Kona Coffee Faces Quarantine Due to Pests
Hawaii had decided to go ahead with an “emergency administrative rule” to quarantine Kona coffee. They hope to keep a coffee berry borer, which is a tiny beetle that is smaller than a sesame seed, from spreading to the other islands.
The beetle bores into the coffee cherry, which contains that coffee bean, to lay its eggs. The larvae feed on the coffee bean and reduce the bean’s size and quality, agriculture officials said. Agriculture officials have found 21 areas in south Kona that are infested with the pest.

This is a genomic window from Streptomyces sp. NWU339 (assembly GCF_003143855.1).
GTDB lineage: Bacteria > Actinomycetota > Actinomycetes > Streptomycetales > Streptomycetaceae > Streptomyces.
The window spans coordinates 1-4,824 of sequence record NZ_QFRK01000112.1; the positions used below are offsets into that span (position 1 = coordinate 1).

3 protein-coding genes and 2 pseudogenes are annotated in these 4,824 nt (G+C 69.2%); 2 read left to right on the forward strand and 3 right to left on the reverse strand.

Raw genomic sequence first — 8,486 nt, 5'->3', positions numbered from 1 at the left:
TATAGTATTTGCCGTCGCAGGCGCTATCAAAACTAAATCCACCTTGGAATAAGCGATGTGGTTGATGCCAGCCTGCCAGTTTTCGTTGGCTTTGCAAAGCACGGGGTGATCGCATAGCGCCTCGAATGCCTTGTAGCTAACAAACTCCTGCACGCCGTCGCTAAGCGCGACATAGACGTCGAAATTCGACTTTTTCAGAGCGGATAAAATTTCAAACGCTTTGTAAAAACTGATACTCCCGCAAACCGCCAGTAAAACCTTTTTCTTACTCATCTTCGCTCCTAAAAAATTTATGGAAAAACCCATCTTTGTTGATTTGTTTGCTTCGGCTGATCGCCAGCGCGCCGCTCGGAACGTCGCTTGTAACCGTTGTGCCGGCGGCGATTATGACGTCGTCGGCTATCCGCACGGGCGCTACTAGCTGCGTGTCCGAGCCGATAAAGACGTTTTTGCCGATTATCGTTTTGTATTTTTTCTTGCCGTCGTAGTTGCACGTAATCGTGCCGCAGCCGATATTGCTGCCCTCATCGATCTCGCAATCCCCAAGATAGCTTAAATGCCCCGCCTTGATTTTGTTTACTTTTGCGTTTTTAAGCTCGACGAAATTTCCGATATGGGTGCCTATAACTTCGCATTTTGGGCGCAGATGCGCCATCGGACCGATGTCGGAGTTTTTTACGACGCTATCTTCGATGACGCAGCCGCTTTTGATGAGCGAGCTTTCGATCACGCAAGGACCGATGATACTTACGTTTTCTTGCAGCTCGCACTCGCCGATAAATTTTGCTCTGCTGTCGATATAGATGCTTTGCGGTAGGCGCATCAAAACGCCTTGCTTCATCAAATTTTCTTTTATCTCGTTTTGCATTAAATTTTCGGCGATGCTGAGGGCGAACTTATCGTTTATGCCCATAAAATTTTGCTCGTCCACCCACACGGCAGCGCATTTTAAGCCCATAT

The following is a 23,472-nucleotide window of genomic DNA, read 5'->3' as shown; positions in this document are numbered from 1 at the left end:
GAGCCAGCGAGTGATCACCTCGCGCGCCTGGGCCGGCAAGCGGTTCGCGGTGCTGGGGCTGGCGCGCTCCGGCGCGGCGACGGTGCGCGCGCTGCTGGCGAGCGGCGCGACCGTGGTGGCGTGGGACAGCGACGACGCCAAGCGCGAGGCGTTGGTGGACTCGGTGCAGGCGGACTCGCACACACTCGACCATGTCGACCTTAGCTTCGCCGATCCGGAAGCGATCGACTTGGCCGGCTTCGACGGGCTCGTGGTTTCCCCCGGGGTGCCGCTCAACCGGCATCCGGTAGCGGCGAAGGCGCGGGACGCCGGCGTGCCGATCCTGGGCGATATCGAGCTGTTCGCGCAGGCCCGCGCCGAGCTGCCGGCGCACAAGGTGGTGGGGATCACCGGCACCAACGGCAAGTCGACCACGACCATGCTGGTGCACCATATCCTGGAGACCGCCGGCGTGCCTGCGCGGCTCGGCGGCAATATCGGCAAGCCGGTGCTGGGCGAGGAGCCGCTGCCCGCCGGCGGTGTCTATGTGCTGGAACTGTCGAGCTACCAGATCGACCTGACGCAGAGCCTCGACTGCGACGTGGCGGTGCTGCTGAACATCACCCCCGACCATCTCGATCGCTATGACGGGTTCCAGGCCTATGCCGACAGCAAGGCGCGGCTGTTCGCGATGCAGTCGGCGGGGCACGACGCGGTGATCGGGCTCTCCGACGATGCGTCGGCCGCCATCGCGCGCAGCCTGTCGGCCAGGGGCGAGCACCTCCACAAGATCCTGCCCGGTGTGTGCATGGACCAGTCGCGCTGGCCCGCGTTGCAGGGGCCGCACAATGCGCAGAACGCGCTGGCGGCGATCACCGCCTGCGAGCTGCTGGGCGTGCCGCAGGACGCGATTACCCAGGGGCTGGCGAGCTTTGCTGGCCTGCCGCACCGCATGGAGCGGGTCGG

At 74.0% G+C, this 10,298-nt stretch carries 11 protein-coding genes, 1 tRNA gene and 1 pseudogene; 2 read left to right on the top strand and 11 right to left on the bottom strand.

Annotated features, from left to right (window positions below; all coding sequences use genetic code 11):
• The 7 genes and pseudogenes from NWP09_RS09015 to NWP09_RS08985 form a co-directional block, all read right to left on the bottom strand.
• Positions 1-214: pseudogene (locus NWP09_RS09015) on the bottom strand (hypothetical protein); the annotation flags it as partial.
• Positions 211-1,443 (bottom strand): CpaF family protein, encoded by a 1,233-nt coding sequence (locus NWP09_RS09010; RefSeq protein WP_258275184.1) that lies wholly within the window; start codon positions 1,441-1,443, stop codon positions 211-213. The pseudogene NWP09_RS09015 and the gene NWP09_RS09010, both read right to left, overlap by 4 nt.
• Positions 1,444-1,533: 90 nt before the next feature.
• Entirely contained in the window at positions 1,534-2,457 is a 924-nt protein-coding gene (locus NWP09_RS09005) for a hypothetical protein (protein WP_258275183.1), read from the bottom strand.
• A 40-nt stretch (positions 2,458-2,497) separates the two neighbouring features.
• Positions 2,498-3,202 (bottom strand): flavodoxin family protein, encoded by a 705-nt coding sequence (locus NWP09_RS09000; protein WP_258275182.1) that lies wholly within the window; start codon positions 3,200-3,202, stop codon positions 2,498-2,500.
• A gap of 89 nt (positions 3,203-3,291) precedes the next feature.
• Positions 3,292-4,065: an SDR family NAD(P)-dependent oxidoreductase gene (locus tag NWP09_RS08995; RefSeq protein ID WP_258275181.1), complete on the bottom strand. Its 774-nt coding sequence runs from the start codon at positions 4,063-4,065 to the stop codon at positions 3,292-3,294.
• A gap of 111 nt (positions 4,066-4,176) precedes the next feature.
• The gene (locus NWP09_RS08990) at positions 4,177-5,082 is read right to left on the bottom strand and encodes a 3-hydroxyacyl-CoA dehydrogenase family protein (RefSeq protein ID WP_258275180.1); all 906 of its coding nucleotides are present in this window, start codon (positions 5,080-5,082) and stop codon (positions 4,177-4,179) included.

The quarantine would require green, non-roasted coffee beans to be treated with heat or insecticide before they’re shipped off the island. “Depending on how it comes out, the effects of the quarantine could be disastrous for those of us who grow Kona coffee,” said Bruce Corker, president of the Kona Coffee Farmers Association.
Those who would be most severely impacted is the organic Kona coffee farmers. The Kona Coffee Farmers Association is calling for a ban on the import of all foreign green coffee beans into Hawaii, because they believe that’s how the bug got here.
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